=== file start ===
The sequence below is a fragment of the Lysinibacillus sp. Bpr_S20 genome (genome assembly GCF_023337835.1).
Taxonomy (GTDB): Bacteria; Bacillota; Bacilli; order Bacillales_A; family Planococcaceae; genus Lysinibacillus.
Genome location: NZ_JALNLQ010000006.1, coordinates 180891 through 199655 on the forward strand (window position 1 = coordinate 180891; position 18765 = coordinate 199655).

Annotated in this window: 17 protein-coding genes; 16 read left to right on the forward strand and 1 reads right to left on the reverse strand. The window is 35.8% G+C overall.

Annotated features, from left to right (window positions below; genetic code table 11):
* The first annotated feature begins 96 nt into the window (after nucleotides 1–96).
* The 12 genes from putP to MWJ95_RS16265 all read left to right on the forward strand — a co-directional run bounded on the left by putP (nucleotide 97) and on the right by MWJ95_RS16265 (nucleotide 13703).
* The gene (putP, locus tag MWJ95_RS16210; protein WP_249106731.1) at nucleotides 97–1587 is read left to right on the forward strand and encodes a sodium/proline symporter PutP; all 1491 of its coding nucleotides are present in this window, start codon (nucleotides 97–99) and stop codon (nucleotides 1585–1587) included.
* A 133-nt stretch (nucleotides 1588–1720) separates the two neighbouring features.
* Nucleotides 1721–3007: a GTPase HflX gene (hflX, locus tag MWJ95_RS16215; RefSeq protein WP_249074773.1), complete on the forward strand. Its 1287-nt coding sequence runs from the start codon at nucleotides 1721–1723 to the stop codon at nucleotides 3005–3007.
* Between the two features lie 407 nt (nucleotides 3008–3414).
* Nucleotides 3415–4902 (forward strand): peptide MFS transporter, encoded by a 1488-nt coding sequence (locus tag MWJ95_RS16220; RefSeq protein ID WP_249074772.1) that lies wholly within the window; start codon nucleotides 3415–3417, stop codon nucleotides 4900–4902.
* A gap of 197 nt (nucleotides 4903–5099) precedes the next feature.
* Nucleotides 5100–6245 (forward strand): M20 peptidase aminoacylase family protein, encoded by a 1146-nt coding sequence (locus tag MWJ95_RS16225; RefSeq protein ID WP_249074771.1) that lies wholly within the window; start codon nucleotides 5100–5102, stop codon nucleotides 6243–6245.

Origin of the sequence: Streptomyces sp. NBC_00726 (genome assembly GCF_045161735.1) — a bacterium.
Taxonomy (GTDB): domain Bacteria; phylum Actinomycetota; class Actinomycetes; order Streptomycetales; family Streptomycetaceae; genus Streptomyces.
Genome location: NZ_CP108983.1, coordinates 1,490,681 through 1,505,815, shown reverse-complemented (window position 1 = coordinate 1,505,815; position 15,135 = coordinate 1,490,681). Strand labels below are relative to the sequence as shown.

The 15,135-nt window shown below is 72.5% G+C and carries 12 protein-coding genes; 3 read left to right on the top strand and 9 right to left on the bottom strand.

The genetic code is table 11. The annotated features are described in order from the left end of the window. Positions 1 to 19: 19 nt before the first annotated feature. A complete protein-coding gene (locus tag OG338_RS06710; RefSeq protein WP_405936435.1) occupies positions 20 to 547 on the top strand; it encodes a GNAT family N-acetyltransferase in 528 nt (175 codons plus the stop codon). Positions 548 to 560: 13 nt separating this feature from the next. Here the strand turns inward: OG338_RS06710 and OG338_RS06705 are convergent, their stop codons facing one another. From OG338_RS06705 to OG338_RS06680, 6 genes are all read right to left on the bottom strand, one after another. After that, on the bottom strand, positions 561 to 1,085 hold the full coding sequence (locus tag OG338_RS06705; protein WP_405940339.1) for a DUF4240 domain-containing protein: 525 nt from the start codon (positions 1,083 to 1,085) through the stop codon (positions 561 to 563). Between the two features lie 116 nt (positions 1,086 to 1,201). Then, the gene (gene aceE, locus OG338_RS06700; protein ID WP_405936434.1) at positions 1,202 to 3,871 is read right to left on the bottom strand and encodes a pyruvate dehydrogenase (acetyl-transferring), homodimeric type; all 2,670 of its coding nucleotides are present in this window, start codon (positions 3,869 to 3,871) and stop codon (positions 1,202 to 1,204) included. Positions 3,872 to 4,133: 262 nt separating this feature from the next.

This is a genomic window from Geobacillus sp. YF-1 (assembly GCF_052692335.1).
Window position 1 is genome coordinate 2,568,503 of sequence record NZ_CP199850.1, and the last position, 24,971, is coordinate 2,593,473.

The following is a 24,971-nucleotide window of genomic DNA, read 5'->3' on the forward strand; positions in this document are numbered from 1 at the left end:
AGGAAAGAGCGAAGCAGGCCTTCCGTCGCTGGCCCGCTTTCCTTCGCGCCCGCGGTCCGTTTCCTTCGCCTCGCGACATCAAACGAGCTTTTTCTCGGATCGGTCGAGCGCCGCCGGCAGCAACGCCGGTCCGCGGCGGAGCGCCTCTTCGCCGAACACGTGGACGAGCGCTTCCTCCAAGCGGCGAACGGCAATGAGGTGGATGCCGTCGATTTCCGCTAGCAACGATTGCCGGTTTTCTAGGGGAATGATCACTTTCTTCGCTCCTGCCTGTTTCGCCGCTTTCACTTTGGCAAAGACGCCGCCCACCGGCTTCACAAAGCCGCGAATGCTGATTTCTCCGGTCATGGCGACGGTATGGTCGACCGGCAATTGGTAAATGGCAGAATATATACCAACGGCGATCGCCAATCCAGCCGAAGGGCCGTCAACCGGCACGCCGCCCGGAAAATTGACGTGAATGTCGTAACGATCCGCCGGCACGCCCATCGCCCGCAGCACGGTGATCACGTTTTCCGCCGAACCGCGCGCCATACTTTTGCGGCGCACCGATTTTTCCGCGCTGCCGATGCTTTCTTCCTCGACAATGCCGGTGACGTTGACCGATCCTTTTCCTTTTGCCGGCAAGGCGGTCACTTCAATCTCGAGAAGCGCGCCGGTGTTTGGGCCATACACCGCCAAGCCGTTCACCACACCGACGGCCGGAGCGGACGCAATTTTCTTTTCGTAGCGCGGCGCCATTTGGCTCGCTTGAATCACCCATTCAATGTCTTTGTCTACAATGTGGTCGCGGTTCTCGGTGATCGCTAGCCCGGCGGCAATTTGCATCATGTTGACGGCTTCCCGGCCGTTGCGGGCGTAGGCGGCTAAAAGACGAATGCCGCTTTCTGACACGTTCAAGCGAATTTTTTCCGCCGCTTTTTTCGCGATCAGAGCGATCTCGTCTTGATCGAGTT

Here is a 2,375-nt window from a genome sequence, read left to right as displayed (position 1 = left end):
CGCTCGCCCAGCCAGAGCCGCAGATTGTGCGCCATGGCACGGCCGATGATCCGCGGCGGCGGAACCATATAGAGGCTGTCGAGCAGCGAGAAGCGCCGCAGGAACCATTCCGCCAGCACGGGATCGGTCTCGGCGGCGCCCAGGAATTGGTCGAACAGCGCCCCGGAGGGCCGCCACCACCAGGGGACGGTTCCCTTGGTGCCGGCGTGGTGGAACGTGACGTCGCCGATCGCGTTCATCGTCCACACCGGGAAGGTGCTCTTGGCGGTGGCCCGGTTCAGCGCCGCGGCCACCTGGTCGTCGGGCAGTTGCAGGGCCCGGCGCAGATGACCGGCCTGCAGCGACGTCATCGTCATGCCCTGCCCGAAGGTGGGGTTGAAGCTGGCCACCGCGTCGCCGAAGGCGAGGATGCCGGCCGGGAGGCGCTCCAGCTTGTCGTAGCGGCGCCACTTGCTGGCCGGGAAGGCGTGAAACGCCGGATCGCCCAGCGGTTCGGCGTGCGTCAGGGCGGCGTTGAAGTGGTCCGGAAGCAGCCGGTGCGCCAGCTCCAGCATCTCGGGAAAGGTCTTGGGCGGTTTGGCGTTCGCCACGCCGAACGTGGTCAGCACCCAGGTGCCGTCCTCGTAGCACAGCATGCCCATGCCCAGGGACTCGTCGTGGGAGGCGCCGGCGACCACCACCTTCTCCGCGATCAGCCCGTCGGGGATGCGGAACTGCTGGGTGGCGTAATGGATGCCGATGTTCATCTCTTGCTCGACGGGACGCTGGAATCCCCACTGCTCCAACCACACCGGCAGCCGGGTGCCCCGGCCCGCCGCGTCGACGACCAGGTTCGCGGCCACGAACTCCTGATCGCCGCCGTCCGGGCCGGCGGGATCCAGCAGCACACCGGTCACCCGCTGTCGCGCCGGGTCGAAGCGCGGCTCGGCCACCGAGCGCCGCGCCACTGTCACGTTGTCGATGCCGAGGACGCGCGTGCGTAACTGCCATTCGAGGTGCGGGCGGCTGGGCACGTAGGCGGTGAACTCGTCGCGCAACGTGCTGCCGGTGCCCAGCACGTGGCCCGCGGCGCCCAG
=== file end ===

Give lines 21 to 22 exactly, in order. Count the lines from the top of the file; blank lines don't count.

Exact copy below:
Window position 1 is genome coordinate 2,568,503 of sequence record NZ_CP199850.1, and the last position, 24,971, is coordinate 2,593,473.

The following is a 24,971-nucleotide window of genomic DNA, read 5'->3' on the forward strand; positions in this document are numbered from 1 at the left end: